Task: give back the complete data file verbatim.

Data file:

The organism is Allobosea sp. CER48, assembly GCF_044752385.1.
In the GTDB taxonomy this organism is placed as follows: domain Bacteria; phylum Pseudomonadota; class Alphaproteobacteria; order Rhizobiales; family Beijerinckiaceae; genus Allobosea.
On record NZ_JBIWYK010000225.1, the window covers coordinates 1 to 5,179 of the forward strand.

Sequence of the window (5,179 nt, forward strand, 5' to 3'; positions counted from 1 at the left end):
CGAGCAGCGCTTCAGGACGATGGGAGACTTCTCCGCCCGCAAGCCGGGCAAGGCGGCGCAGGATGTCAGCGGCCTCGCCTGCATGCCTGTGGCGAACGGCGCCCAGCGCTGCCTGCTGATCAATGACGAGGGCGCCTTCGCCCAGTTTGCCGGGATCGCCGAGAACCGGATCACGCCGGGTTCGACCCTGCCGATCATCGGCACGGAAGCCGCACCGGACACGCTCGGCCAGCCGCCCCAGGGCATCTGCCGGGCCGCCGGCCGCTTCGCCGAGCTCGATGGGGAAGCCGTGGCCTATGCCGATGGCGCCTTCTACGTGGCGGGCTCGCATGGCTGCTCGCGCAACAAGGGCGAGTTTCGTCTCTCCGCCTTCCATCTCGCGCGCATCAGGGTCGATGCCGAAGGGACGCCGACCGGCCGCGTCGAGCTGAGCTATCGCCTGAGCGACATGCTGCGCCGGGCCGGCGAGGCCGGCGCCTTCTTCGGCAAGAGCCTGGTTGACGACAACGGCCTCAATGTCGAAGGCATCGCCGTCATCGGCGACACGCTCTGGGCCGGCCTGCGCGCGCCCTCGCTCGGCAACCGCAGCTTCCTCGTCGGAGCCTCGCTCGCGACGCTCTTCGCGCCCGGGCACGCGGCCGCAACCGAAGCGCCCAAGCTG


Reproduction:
The organism is Allobosea sp. CER48, assembly GCF_044752385.1.
In the GTDB taxonomy this organism is placed as follows: domain Bacteria; phylum Pseudomonadota; class Alphaproteobacteria; order Rhizobiales; family Beijerinckiaceae; genus Allobosea.
On record NZ_JBIWYK010000225.1, the window covers coordinates 1 to 5,179 of the forward strand.

Sequence of the window (5,179 nt, forward strand, 5' to 3'; positions counted from 1 at the left end):
CGAGCAGCGCTTCAGGACGATGGGAGACTTCTCCGCCCGCAAGCCGGGCAAGGCGGCGCAGGATGTCAGCGGCCTCGCCTGCATGCCTGTGGCGAACGGCGCCCAGCGCTGCCTGCTGATCAATGACGAGGGCGCCTTCGCCCAGTTTGCCGGGATCGCCGAGAACCGGATCACGCCGGGTTCGACCCTGCCGATCATCGGCACGGAAGCCGCACCGGACACGCTCGGCCAGCCGCCCCAGGGCATCTGCCGGGCCGCCGGCCGCTTCGCCGAGCTCGATGGGGAAGCCGTGGCCTATGCCGATGGCGCCTTCTACGTGGCGGGCTCGCATGGCTGCTCGCGCAACAAGGGCGAGTTTCGTCTCTCCGCCTTCCATCTCGCGCGCATCAGGGTCGATGCCGAAGGGACGCCGACCGGCCGCGTCGAGCTGAGCTATCGCCTGAGCGACATGCTGCGCCGGGCCGGCGAGGCCGGCGCCTTCTTCGGCAAGAGCCTGGTTGACGACAACGGCCTCAATGTCGAAGGCATCGCCGTCATCGGCGACACGCTCTGGGCCGGCCTGCGCGCGCCCTCGCTCGGCAACCGCAGCTTCCTCGTCGGAGCCTCGCTCGCGACGCTCTTCGCGCCCGGGCACGCGGCCGCAACCGAAGCGCCCAAGCTG